This is the type of analysis that soldiers do. We realize that our lives are spared or taken by a matter of inches. We count those inches. We save them up and wonder how many more we have. We talk about them, we even trade them. We love them and we hate them. Kind of like the stories you hear about Sept. 11, where a guy misses his train on his way to work, or a lady got a flat tire, and it saved their life. Soldiers tend to think that way every day in combat. It makes you feel like you have some kind of control over whether or not you die, when you really know you don’t.
I was against the war in Iraq. George Bush did not convince me that we, as a nation, needed to invade Iraq. There was a constant changing of the rationale, a multitude of reasons the administration used to justify the war. First it was the connection to 9/11, then it was to free the oppressed Iraqi people from a ruthless dictator. Then it was the weapons of mass destruction. In the end, I didn’t understand the urgency and I was not convinced we needed to go. The fact that there was marginal public support in the U.S., a culture we failed to understand and a guerilla force that could blend in with the civilians smacked to me of Vietnam. I didn’t exactly have a warm and fuzzy feeling about the whole war. Many of my friends couldn’t understand it, especially Amherst friends. They would say to me, “How can you be against the war and still go and fight in it?” Well, I’d made a commitment. I’d joined the Army in 1998, and as an infantry officer I had a responsibility, a responsibility to lead 39 men, 39 of America’s sons, in combat. It was my duty to lead them well and get them home alive. And quite honestly, I knew I could do that better than most others. This war would not be short and I would have to go sooner or later, so I wanted to go now. It’s very hard to explain, but I didn’t want to watch it on CNN. I wanted to go to war.
It’s not that soldiers like war, it’s just that they want a chance to prove themselves. To prove that all the training means something. To prove that what they do means something, what they are means something. It’s kind of like practicing a sport every day for a game that never comes. So I volunteered to be part of the first wave. It was clear to me that the 3rd Infantry Division would be at the tip of the spear, and that’s where I wanted to be. More than anything else, I knew I could have a greater impact on the war and the world if I was a platoon leader on the ground with 39 soldiers under my command than I could holding up a sign in Washington, D.C., or New York. The war was going to happen. That was not my choice. But it was my choice how it affected me and how I affected it.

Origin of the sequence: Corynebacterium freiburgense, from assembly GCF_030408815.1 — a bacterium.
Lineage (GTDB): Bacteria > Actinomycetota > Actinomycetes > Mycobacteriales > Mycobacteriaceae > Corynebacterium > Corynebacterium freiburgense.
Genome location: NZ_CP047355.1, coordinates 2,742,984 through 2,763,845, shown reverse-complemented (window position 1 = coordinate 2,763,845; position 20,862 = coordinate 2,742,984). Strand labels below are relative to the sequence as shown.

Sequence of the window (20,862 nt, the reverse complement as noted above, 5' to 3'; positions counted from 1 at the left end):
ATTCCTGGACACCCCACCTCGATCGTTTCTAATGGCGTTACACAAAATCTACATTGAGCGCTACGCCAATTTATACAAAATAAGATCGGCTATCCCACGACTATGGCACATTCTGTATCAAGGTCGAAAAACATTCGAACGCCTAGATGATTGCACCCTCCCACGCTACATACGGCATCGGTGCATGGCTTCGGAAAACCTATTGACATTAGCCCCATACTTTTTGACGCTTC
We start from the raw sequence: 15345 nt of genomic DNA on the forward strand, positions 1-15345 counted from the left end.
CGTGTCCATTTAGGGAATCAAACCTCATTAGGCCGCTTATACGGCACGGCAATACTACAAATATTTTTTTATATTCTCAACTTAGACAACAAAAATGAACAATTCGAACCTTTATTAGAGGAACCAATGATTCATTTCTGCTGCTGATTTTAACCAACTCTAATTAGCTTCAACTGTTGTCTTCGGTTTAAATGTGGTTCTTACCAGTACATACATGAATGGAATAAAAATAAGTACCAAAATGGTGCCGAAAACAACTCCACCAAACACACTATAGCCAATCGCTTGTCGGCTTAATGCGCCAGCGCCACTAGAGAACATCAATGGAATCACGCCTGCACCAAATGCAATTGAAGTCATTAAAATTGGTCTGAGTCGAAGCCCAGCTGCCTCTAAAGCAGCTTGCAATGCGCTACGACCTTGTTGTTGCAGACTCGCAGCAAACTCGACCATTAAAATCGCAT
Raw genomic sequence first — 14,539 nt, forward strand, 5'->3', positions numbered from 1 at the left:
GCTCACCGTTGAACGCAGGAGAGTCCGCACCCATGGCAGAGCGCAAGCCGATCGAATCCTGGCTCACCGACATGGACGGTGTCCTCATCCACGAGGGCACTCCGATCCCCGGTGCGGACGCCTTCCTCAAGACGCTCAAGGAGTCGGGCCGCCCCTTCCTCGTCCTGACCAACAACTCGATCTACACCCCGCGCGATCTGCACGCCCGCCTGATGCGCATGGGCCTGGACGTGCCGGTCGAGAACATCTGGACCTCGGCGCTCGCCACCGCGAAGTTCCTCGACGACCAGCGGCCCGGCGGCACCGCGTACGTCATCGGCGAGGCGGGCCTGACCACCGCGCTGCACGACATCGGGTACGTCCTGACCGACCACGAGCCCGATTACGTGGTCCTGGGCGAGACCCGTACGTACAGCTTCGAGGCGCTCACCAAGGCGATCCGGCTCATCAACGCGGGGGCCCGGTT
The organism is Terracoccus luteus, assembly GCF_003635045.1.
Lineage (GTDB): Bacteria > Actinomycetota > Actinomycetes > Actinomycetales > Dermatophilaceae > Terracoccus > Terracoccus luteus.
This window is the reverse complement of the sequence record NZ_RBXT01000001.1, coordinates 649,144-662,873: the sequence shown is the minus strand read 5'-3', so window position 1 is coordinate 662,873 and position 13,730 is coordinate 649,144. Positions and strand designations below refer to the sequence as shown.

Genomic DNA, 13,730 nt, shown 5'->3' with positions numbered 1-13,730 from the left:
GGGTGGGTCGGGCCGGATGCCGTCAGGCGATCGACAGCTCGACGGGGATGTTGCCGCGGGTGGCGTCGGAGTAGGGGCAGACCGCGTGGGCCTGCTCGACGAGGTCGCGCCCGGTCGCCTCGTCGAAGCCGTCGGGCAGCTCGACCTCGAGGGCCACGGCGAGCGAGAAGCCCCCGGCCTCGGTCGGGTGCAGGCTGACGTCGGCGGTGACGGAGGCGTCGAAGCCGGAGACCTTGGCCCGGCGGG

I don’t have a crystal ball, but I knew there would be a time when we could help people. The modern American infantryman, especially in this new war on terror, has to wear many hats. I knew there would be a time when I could dictate how 39 men viewed and treated a people, most of whom had never met an American. As a platoon leader in the Army you have a unique opportunity to change people’s lives. The good ones know it and they love it. They get it. It’s kind of like being a professor or coach. You’re with your men every day—all the time every day. You’re more than just their leader. For these 39 guys you’re their therapist, you’re their marriage counselor, you’re their financial advisor, you’re their legal counsel, their dietician, you’re their teacher, their personal trainer, you’re their buddy, their boss, their father and often their entertainment.
After the fall of Baghdad, my platoon was assigned to an area the Army referred to as Sector 17. Sector 17 was in the A’Zamiyah section of Baghdad, on the eastern bank of the Tigris River. It’s a predominantly Sunni area. Section 17 included three Iraqi ministries: the ministries of finance, health, and labor; three foreign embassies: the Italian, Turkish and Lebanese embassies; two colleges: one of art and one of dentistry; five high schools; 10 elementary schools; and an area called Medical City, which was the largest medical complex in Iraq. The area quickly fell into disarray after the fall of Baghdad. For most of the spring it was like the Wild West: killings and shootings, raping, robberies, all rampant. With the Iraqi army dissolved and the police in large part participating in the crimes, we were the only thing close to the law.
Let me dispel some rumors for you.
No, there were not enough troops. After we took it, I expected Baghdad to be filled with U.S. troops, military police on every corner, and foreign aid to come streaming in by the truckload. It didn’t happen.
Yes, the air strikes are that precise. The Air Force and the Army really do an amazing job of making surgical strikes that effectively took out critical targets, while minimizing the collateral damage and the civilian loss of life. It really is amazing to see.
Yes, Saddam was that bad. The horror stories are unfortunately true. The mass graves did exist. People were humiliated, oppressed and tortured daily. I met a man whose tongue was cut out for looking at one of Saddam’s palaces from across the river. I met artists who were beaten for creating their own works. I met men who were in prison for not going to mosque and I met men in prison for going to mosque too much. I met a police officer who stopped Uday Hussein’s convoy at an intersection because cars were coming. Uday’s men got out of the car, grabbed the man, beat him into a coma and put him in a trunk. They kept him in jail for five years and beat him once a week, every week, for five years, for stopping Uday at an intersection. These terrible stories are true and one of the few things I think aren’t exaggerated about the war.